A Problem With the Ratchet Idea

I have discussed on this blog the idea that bioluminescent dinoflagellates are kinetitrophic organisms.  The light is evidence of a chemical ratchet that locks the energy flow in one direction, meaning that the cells convert kinetic energy to chemical energy, the light being equivalent to the clicks of a ratchet.  The idea fits the biology of these organisms pretty well except there is a small problem. 

Some bioluminescent dinoflagellates, particularly the photosynthetic ones, undergo daily changes in their ability to bioluminesce.  The scintillons are actually destroyed and reconstructed in a cycle that is approximately 24 hours in length.  The light potential is brightest at night.

Does that blow the idea out of the water?  I don’t think so, but it does present a major hurdle.  Apparently the chloroplasts also undergo a similar rhythm and are destroyed at night and reconstituted during the day.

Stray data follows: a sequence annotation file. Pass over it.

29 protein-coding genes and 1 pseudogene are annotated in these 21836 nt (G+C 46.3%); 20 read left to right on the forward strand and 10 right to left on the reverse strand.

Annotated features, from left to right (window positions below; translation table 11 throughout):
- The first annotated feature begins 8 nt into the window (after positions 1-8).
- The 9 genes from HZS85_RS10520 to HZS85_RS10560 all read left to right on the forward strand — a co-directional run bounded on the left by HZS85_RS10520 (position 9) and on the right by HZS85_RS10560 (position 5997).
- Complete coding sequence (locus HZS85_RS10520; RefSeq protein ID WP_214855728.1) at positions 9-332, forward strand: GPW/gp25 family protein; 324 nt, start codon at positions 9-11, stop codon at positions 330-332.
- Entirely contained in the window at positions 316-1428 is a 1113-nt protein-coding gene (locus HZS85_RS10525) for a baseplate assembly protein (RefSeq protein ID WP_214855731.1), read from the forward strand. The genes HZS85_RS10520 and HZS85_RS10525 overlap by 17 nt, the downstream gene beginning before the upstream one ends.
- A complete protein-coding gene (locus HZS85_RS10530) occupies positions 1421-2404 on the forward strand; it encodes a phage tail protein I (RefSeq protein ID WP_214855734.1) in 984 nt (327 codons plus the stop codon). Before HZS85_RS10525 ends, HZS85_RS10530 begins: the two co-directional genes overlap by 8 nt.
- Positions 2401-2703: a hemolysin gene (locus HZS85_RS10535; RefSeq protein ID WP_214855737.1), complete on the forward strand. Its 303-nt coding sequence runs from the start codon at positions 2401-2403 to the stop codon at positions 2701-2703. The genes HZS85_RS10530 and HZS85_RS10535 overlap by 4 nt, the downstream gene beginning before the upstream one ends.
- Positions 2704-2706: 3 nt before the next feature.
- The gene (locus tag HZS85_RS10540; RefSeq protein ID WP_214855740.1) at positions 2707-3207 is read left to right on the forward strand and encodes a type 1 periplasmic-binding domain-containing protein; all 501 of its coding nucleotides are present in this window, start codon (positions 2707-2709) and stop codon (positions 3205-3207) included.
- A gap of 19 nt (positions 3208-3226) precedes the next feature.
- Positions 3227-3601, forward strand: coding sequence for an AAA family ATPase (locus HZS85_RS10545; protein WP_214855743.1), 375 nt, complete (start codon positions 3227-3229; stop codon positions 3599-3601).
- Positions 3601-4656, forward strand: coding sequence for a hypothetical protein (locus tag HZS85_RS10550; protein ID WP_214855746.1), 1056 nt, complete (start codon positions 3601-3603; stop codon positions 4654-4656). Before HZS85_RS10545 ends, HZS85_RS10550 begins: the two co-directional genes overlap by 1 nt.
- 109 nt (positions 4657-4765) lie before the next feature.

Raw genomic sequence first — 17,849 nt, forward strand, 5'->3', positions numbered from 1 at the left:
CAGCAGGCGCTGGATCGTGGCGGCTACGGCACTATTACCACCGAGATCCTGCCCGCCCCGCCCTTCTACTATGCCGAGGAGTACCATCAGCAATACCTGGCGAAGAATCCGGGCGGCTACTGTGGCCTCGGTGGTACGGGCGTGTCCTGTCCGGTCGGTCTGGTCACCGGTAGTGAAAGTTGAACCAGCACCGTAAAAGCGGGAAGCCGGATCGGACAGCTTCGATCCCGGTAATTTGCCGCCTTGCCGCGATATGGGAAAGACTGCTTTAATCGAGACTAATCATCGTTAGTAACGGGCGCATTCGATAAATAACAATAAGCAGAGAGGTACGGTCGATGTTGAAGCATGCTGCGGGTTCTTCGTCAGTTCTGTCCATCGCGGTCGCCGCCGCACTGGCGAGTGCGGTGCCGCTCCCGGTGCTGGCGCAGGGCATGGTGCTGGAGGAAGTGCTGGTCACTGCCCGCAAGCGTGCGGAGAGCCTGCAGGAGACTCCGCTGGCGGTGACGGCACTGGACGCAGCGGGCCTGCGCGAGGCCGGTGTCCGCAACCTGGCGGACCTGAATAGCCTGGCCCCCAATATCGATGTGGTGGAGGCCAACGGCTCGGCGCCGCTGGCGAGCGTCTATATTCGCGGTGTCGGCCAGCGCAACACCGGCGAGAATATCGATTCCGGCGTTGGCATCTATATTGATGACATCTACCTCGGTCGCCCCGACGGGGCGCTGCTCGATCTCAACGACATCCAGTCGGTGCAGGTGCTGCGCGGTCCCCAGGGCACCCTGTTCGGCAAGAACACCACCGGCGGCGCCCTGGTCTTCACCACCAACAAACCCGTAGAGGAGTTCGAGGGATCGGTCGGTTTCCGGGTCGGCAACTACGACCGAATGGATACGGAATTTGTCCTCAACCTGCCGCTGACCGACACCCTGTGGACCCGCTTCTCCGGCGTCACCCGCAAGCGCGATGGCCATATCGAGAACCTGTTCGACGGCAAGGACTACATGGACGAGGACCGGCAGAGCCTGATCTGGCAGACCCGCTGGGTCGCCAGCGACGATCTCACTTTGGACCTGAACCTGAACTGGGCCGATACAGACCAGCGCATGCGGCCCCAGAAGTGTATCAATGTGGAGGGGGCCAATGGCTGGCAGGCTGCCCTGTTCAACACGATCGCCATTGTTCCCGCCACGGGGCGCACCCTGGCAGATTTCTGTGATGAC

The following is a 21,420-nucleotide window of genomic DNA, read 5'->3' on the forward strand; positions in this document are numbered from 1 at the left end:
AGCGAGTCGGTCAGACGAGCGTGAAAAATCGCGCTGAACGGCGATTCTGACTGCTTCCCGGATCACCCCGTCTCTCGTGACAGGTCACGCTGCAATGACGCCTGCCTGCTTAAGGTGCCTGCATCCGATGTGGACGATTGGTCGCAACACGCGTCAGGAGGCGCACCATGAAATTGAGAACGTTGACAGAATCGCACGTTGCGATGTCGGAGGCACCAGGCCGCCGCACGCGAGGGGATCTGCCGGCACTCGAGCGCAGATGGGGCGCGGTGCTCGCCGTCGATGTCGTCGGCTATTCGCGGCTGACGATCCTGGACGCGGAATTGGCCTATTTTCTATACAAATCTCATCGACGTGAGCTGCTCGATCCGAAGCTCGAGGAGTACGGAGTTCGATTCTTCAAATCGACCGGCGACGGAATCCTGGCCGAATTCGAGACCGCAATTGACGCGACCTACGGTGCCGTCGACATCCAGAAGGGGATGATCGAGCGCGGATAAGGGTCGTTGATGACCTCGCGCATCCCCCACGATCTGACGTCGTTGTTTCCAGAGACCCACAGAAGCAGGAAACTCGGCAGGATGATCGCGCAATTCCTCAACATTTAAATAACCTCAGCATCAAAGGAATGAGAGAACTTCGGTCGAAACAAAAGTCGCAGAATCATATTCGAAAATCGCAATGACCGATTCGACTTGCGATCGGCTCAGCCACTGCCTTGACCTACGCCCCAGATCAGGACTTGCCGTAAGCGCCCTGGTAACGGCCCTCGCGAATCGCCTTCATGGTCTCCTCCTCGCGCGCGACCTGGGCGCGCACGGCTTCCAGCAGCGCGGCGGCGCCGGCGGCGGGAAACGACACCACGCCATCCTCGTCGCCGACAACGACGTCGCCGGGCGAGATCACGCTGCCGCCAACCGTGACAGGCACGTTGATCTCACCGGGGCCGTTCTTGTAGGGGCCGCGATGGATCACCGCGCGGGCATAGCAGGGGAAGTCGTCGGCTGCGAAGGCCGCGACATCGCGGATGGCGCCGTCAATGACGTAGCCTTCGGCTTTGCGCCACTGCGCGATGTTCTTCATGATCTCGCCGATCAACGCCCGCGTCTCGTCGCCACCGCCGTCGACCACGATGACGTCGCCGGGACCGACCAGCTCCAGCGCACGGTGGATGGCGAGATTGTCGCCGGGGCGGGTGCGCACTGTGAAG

So here is a challenge to you folks out there doing research on bioluminescent dinoflagellates.  Can you prove me wrong?  Can you prove me right?

If you can prove me right you will also re-write biology textbooks at all levels.  Great fame and fortune are probably in it for you as well.

If you can prove me wrong that is just as important, but I’m pretty sure there will not be any fame and fortune in it for you. 

Other organisms present in the environment might capable of converting kinetic energy into biochemical energy.  Think of something in a stream or steady wind.  How would you know if they could?  How would you know if they couldn’t?

I think that with bioluminescent dinoflagellates there is an answer:  yes or no.  And that answer could be fairly close.

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About the roused bear

Nature photographer from central Iowa.
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